Research Priority Setting: The Current Landscape of Neuroscience Nursing Research

Janice L. Hinkle, Sheila Alexander, Donna Avanecean, Janene Batten, Cynthia Bautista, Beth Hundt, Lori Rhudy

Research output: Contribution to journalReview articlepeer-review


BACKGROUND: The American Association of Neuroscience Nurses established a 6-member Research Agenda Task Force in 2019 to identify neuroscience nursing research priorities to lead the field for the next 3 to 5 years. An early step in the process was a literature search to gain an understanding of the current landscape of neuroscience nursing research. METHODS: A search strategy was developed to locate relevant neuroscience nursing research. An experienced medical librarian performed a comprehensive systematic search of multiple databases. Task force members then further refined the search. A separate search was conducted to locate published research by 21 known neuroscience nurse researchers. RESULTS: An initial search located 466 qualitative articles and 1243 quantitative articles, with a further 655 articles published by known neuroscience nurse researchers. All 2364 citations were reviewed by task force members of the working in pairs to screen titles and abstracts for relevance. Nine categories of neuroscience nursing research were identified: quality of life, nursing practice, biomarkers, health promotion, professional development, technology, nursing care outcomes, assessment, and caregivers. Most of the research used descriptive methods, including both quantitative and qualitative methods of inquiry, providing a foundation for more rigorous investigation and interventional research. Research following stroke and the critical care setting were most prevalent. DISCUSSION: New and emerging trends in neuroscience nursing research include the use of technology, biomarkers, lay caregivers, strategies, and tools, including measure development for neurological assessment, and the evaluation of nursing practice including the practice environment and advanced practice nurse providers. Gaps were also evident. CONCLUSION: There is a significant need to expand neuroscience nursing in areas of emerging trends and to use rigorous methods to evaluate nursing practice effects on patient outcomes. The results of this search were used to revise the neuroscience nursing priorities last determined in 2011.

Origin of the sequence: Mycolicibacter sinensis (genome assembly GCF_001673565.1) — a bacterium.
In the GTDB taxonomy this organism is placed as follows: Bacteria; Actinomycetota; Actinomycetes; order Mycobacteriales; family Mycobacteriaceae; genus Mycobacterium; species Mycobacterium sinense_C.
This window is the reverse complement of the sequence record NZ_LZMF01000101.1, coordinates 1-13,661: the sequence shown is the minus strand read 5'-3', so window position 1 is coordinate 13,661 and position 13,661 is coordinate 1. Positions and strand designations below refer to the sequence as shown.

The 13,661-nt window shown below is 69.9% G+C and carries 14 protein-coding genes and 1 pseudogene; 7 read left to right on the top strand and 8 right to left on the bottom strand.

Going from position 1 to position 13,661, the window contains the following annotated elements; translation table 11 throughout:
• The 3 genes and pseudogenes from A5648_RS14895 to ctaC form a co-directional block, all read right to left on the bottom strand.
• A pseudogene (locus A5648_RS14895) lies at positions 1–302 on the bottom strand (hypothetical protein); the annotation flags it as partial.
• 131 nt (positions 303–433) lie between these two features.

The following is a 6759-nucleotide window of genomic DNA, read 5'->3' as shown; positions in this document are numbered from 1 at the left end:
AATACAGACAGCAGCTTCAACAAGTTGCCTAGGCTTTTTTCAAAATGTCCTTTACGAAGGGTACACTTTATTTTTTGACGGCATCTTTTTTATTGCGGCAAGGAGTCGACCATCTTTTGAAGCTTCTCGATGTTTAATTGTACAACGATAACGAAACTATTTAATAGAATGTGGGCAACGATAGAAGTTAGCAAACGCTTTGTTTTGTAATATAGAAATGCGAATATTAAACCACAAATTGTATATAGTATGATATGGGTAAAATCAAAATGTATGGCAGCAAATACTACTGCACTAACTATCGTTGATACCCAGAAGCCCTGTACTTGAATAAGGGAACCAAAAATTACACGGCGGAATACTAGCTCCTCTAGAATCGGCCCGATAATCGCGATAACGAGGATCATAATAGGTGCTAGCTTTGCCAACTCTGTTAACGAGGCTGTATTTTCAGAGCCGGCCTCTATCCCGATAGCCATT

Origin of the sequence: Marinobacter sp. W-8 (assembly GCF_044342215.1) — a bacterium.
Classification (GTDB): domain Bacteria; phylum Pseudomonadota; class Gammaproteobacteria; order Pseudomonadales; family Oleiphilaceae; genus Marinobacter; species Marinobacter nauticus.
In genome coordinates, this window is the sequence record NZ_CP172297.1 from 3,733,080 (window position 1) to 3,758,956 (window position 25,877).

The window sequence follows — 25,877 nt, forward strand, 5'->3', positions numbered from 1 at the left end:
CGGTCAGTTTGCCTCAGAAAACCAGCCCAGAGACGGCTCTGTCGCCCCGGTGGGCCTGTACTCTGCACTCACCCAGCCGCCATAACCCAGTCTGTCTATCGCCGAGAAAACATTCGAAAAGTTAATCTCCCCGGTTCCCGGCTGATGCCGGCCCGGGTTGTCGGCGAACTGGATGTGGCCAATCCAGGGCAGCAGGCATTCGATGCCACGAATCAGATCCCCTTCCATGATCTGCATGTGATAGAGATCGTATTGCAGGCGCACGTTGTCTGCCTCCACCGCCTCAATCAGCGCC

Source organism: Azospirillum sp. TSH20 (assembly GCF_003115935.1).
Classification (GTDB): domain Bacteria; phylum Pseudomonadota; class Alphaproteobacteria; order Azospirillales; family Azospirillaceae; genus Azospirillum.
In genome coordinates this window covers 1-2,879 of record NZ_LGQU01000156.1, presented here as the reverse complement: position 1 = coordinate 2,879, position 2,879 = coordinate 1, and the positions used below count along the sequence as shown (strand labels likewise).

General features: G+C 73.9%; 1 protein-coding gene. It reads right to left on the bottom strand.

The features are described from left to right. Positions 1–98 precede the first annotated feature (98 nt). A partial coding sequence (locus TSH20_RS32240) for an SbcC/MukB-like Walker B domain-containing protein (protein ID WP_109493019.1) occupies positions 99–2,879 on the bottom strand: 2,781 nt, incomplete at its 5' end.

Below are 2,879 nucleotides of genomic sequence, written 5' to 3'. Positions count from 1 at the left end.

Original languageEnglish (US)
Pages (from-to)55-60
Number of pages6
JournalJournal of Neuroscience Nursing
Issue number2
StatePublished - Apr 1 2022


  • neuroscience nursing
  • priority setting
  • research

ASJC Scopus subject areas

  • Surgery
  • Endocrine and Autonomic Systems
  • Clinical Neurology
  • Medical–Surgical


Dive into the research topics of 'Research Priority Setting: The Current Landscape of Neuroscience Nursing Research'. Together they form a unique fingerprint.

Cite this